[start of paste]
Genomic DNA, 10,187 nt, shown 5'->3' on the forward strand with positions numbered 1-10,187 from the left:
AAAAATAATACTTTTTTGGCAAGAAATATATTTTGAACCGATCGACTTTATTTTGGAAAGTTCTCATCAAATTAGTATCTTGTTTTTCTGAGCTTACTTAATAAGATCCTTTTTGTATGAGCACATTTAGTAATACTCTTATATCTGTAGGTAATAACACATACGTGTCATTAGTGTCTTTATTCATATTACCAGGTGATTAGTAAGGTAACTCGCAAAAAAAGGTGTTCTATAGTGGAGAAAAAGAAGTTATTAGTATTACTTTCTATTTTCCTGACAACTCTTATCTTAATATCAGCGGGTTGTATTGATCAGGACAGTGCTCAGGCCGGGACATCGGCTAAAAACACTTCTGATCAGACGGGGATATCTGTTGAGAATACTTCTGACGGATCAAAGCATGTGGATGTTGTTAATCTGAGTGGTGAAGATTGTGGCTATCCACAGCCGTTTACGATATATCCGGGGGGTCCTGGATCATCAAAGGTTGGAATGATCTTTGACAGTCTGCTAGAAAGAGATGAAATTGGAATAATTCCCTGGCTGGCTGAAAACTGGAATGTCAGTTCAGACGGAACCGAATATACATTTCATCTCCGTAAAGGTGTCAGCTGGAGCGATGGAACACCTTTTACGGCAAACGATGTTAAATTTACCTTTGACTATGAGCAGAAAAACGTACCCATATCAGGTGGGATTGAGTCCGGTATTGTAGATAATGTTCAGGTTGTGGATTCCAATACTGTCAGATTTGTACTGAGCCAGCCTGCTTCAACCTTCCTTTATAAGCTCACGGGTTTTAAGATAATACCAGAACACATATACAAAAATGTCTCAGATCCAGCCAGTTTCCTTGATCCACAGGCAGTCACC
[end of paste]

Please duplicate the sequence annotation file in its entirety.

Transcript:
Genomic DNA, 10,187 nt, shown 5'->3' on the forward strand with positions numbered 1-10,187 from the left:
AAAAATAATACTTTTTTGGCAAGAAATATATTTTGAACCGATCGACTTTATTTTGGAAAGTTCTCATCAAATTAGTATCTTGTTTTTCTGAGCTTACTTAATAAGATCCTTTTTGTATGAGCACATTTAGTAATACTCTTATATCTGTAGGTAATAACACATACGTGTCATTAGTGTCTTTATTCATATTACCAGGTGATTAGTAAGGTAACTCGCAAAAAAAGGTGTTCTATAGTGGAGAAAAAGAAGTTATTAGTATTACTTTCTATTTTCCTGACAACTCTTATCTTAATATCAGCGGGTTGTATTGATCAGGACAGTGCTCAGGCCGGGACATCGGCTAAAAACACTTCTGATCAGACGGGGATATCTGTTGAGAATACTTCTGACGGATCAAAGCATGTGGATGTTGTTAATCTGAGTGGTGAAGATTGTGGCTATCCACAGCCGTTTACGATATATCCGGGGGGTCCTGGATCATCAAAGGTTGGAATGATCTTTGACAGTCTGCTAGAAAGAGATGAAATTGGAATAATTCCCTGGCTGGCTGAAAACTGGAATGTCAGTTCAGACGGAACCGAATATACATTTCATCTCCGTAAAGGTGTCAGCTGGAGCGATGGAACACCTTTTACGGCAAACGATGTTAAATTTACCTTTGACTATGAGCAGAAAAACGTACCCATATCAGGTGGGATTGAGTCCGGTATTGTAGATAATGTTCAGGTTGTGGATTCCAATACTGTCAGATTTGTACTGAGCCAGCCTGCTTCAACCTTCCTTTATAAGCTCACGGGTTTTAAGATAATACCAGAACACATATACAAAAATGTCTCAGATCCAGCCAGTTTCCTTGATCCACAGGCAGTCACC